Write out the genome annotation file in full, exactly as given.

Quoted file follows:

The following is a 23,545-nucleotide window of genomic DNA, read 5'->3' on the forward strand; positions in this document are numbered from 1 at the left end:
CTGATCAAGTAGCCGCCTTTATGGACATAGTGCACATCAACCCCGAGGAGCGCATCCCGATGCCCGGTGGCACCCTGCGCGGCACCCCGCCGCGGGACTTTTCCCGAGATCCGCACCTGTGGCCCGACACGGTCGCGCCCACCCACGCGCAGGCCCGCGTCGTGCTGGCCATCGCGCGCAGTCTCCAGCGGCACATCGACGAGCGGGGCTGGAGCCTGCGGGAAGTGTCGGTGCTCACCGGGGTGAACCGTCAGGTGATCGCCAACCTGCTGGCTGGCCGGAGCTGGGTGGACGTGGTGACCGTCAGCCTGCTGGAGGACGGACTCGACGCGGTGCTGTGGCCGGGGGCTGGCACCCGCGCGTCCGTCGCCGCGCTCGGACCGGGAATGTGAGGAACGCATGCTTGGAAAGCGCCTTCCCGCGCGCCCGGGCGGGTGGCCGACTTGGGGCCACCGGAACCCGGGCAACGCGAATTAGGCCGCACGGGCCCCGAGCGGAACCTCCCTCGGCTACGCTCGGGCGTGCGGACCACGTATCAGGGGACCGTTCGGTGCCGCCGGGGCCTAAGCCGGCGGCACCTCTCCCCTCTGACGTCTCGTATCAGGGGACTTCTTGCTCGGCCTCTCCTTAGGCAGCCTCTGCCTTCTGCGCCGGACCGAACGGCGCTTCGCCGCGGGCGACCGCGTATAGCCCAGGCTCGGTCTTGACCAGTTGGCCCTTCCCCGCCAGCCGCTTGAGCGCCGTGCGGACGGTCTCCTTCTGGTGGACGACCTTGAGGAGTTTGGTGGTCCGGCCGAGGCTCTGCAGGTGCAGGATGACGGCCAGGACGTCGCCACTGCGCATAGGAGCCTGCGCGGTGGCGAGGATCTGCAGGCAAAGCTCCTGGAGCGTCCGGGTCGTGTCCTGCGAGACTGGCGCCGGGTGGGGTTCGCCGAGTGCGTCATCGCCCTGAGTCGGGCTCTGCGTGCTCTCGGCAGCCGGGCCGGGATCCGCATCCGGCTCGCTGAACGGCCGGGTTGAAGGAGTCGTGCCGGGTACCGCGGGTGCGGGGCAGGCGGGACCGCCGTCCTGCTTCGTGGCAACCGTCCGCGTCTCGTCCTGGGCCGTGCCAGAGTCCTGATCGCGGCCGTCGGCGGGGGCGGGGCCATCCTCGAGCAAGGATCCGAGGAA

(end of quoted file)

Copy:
The following is a 23,545-nucleotide window of genomic DNA, read 5'->3' on the forward strand; positions in this document are numbered from 1 at the left end:
CTGATCAAGTAGCCGCCTTTATGGACATAGTGCACATCAACCCCGAGGAGCGCATCCCGATGCCCGGTGGCACCCTGCGCGGCACCCCGCCGCGGGACTTTTCCCGAGATCCGCACCTGTGGCCCGACACGGTCGCGCCCACCCACGCGCAGGCCCGCGTCGTGCTGGCCATCGCGCGCAGTCTCCAGCGGCACATCGACGAGCGGGGCTGGAGCCTGCGGGAAGTGTCGGTGCTCACCGGGGTGAACCGTCAGGTGATCGCCAACCTGCTGGCTGGCCGGAGCTGGGTGGACGTGGTGACCGTCAGCCTGCTGGAGGACGGACTCGACGCGGTGCTGTGGCCGGGGGCTGGCACCCGCGCGTCCGTCGCCGCGCTCGGACCGGGAATGTGAGGAACGCATGCTTGGAAAGCGCCTTCCCGCGCGCCCGGGCGGGTGGCCGACTTGGGGCCACCGGAACCCGGGCAACGCGAATTAGGCCGCACGGGCCCCGAGCGGAACCTCCCTCGGCTACGCTCGGGCGTGCGGACCACGTATCAGGGGACCGTTCGGTGCCGCCGGGGCCTAAGCCGGCGGCACCTCTCCCCTCTGACGTCTCGTATCAGGGGACTTCTTGCTCGGCCTCTCCTTAGGCAGCCTCTGCCTTCTGCGCCGGACCGAACGGCGCTTCGCCGCGGGCGACCGCGTATAGCCCAGGCTCGGTCTTGACCAGTTGGCCCTTCCCCGCCAGCCGCTTGAGCGCCGTGCGGACGGTCTCCTTCTGGTGGACGACCTTGAGGAGTTTGGTGGTCCGGCCGAGGCTCTGCAGGTGCAGGATGACGGCCAGGACGTCGCCACTGCGCATAGGAGCCTGCGCGGTGGCGAGGATCTGCAGGCAAAGCTCCTGGAGCGTCCGGGTCGTGTCCTGCGAGACTGGCGCCGGGTGGGGTTCGCCGAGTGCGTCATCGCCCTGAGTCGGGCTCTGCGTGCTCTCGGCAGCCGGGCCGGGATCCGCATCCGGCTCGCTGAACGGCCGGGTTGAAGGAGTCGTGCCGGGTACCGCGGGTGCGGGGCAGGCGGGACCGCCGTCCTGCTTCGTGGCAACCGTCCGCGTCTCGTCCTGGGCCGTGCCAGAGTCCTGATCGCGGCCGTCGGCGGGGGCGGGGCCATCCTCGAGCAAGGATCCGAGGAA